The Covid-19 epidemic which has been shaking the planet since December has had a resounding health and economic impact in the countries of the Mediterranean basin, which are simultaneously confronted with the refugees crisis, political instability and the weakness of social protection systems. In a concise format of analysis, written in “Policy Brief” form, the Euro-Mediterranean Forum of Institutes of Economic Sciences (FEMISE) and the Center for Mediterranean Integration join forces, warn against the risks associated with COVID-19 and lay the foundations for a new path for Euro-Mediterranean cooperation.
42 billion dollars in losses in the Arab countries linked to the pandemic and 8.3 million people at risk of poverty… Initial estimates by the United Nations Economic and Social Commission for West Asia give an idea of the scale of damage caused by the pandemic, by containment measures and by the closing of borders which undermines the tourism industry.
“In the MENA region, a 10% contraction in GDP could exacerbate the upward trend in poverty until reaching levels of 30 years ago … the current emergency could transform the many health, social and economic crises in a humanitarian crisis… ”writes Femise under the pen of its secretary general Constantin Tsakas.
Femise and the CMI have been working for decades on Euro-Mediterranean cooperation. As Econostrum had announced , the two structures have laid the foundations for a collaboration dedicated to finding new avenues of reflection, inviting researchers to make short and long-term proposals. Thus in the first analysis on ” Implications of the coronavirus crisis in the Mediterranean and in the Middle East“, Constantin Tsakas insists on the importance of relaunching regional cooperation in the fields of health and in key sectors.
Strategic choices to prevent a “pandemic of inequalities”
“Central banks must continue to play their role, so far they have generally well reacted, by injecting the liquidity they had “, underlines the analysis which points to the little room for maneuvering in terms of budgetary revenues to support recovery and sectoral plans. According to the Brief, the digital sector, social entrepreneurship, social finance and access to basic healthcare are strategic choices to prevent a “pandemic of inequalities“.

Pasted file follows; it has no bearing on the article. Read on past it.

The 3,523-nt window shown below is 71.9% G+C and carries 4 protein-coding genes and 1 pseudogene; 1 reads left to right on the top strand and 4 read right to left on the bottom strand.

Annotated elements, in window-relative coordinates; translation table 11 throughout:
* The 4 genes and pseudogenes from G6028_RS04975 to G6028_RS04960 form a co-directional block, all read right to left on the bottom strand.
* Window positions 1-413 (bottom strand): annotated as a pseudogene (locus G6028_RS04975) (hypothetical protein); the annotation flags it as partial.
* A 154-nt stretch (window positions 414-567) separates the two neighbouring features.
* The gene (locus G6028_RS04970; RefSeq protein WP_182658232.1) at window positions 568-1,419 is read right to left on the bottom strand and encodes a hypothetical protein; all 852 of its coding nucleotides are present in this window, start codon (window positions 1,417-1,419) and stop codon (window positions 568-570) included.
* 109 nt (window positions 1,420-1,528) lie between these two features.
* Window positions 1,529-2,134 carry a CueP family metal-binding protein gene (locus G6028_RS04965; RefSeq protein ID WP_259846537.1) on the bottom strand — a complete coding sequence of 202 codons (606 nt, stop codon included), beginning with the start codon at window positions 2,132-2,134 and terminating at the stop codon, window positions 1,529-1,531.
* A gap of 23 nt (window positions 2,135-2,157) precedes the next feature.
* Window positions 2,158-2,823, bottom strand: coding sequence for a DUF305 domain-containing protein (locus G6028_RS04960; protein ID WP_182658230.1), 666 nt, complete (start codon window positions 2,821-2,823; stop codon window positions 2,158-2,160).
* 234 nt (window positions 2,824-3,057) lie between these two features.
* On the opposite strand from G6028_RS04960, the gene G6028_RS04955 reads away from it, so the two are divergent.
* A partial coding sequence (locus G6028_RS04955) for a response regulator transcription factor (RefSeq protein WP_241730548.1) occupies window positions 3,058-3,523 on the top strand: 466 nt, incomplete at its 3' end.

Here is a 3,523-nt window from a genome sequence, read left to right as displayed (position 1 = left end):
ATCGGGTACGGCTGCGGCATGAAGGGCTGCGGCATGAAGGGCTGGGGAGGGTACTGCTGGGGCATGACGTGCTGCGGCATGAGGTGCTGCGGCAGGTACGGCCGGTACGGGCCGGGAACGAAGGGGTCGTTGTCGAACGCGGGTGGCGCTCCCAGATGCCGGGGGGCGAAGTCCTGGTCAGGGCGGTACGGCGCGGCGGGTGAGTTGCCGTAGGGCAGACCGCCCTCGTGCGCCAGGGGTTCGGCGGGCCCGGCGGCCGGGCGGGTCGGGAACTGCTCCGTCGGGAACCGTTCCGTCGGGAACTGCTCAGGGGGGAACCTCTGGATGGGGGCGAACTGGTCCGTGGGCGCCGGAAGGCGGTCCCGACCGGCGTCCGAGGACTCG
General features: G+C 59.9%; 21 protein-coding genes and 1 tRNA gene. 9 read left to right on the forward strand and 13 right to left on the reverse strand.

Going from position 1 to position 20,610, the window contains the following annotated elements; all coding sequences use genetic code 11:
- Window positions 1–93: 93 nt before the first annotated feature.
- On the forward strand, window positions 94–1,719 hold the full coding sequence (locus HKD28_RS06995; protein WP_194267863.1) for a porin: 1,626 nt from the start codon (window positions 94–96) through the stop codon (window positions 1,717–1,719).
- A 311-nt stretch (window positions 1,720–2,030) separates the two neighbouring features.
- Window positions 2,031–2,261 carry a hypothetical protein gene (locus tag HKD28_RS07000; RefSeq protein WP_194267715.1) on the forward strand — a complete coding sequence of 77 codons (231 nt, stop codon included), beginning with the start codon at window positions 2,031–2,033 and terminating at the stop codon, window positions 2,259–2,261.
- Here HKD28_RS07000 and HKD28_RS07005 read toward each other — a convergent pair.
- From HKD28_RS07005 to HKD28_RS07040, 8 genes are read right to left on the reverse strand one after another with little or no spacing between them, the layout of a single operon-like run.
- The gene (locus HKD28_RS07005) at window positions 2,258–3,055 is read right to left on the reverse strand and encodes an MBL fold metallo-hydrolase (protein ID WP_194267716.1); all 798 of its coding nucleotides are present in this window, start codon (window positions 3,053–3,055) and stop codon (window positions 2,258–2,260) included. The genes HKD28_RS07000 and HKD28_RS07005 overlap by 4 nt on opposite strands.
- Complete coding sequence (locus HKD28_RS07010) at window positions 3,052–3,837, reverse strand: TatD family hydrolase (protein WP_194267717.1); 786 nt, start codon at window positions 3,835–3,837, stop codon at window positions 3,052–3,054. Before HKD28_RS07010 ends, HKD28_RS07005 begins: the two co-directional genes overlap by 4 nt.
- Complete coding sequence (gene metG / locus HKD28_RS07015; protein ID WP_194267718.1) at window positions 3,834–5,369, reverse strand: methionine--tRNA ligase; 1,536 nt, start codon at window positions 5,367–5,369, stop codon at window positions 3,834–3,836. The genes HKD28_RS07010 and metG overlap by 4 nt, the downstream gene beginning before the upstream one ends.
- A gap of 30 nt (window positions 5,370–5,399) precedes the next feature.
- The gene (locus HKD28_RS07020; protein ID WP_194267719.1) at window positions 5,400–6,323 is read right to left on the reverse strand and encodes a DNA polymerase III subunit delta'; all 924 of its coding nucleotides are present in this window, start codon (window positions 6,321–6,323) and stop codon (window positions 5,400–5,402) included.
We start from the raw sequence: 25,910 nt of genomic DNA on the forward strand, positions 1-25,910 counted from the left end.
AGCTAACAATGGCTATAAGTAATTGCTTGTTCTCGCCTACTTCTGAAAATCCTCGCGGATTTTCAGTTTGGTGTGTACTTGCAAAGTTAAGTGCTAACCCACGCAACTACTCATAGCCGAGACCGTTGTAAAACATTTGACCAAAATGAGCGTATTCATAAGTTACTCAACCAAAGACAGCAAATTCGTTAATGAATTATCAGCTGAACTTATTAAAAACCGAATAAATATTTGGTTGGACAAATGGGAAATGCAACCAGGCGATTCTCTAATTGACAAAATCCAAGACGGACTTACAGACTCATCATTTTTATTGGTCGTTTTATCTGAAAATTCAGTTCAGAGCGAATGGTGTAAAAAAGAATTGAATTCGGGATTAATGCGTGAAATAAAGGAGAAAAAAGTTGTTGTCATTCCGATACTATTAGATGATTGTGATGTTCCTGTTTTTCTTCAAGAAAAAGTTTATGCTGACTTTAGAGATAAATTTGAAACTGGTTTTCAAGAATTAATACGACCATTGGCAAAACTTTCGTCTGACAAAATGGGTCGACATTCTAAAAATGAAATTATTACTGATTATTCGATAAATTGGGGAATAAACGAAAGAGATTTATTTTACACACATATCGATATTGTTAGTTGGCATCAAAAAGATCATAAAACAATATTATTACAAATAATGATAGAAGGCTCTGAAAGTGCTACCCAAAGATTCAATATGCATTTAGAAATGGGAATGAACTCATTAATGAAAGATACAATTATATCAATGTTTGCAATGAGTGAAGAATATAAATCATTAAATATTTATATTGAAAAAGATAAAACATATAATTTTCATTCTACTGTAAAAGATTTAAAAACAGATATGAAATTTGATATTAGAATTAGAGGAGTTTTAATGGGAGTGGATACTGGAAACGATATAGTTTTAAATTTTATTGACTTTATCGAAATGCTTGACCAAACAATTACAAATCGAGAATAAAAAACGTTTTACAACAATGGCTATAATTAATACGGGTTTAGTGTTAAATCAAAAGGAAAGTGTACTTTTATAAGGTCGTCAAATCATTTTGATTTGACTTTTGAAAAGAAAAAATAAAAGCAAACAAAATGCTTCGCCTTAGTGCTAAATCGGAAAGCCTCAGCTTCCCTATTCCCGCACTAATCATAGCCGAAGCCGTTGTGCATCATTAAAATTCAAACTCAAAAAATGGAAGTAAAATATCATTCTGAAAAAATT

Indeed, the weight of the informal economy in the countries of the Mediterranean basin de facto deprives 65% of workers of any social protection, leading to an increasing insecurity of these populations. Among them, one finds 12 million refugees, mainly Syrians to be found in Jordan, Lebanon, Turkey … Fragile populations that are even more exposed to the coronavirus.
Regional initiatives, whether it be on tourism, renewable energies, digital transformation or education, deserve to be reinforced because they help countries to jointly tackle the challenges posed, concludes the Brief. The pandemic, which has highlighted the need to bring production closer to consumption centers in order to guarantee the supply of essential goods, also opens up new perspectives for intelligently rethinking production chains, for a better integration between the EU and the southern and eastern Mediterranean countries.
This first CMI-FEMISE Policy Brief, available here, paves the way for further analysis that will be explored throughout this series, highlighting the key role of cooperation in the Mediterranean.